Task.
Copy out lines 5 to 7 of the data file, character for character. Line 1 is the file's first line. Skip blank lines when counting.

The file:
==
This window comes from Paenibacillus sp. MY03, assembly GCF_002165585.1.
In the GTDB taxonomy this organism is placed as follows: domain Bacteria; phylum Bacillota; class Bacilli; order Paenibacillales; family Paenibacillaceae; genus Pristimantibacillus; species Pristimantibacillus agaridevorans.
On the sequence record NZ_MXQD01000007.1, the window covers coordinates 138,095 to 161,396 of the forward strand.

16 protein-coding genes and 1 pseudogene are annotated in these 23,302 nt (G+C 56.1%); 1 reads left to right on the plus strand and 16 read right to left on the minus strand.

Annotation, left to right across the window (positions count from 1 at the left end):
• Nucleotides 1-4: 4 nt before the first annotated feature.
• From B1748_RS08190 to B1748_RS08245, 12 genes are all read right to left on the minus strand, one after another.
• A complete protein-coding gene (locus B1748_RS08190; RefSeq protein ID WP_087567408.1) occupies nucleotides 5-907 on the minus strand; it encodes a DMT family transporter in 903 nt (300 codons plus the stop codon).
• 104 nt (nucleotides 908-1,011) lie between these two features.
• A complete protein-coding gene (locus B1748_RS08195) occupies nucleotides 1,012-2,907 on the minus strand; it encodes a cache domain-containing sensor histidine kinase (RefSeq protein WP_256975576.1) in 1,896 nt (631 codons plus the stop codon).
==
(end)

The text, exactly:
Annotation, left to right across the window (positions count from 1 at the left end):
• Nucleotides 1-4: 4 nt before the first annotated feature.
• From B1748_RS08190 to B1748_RS08245, 12 genes are all read right to left on the minus strand, one after another.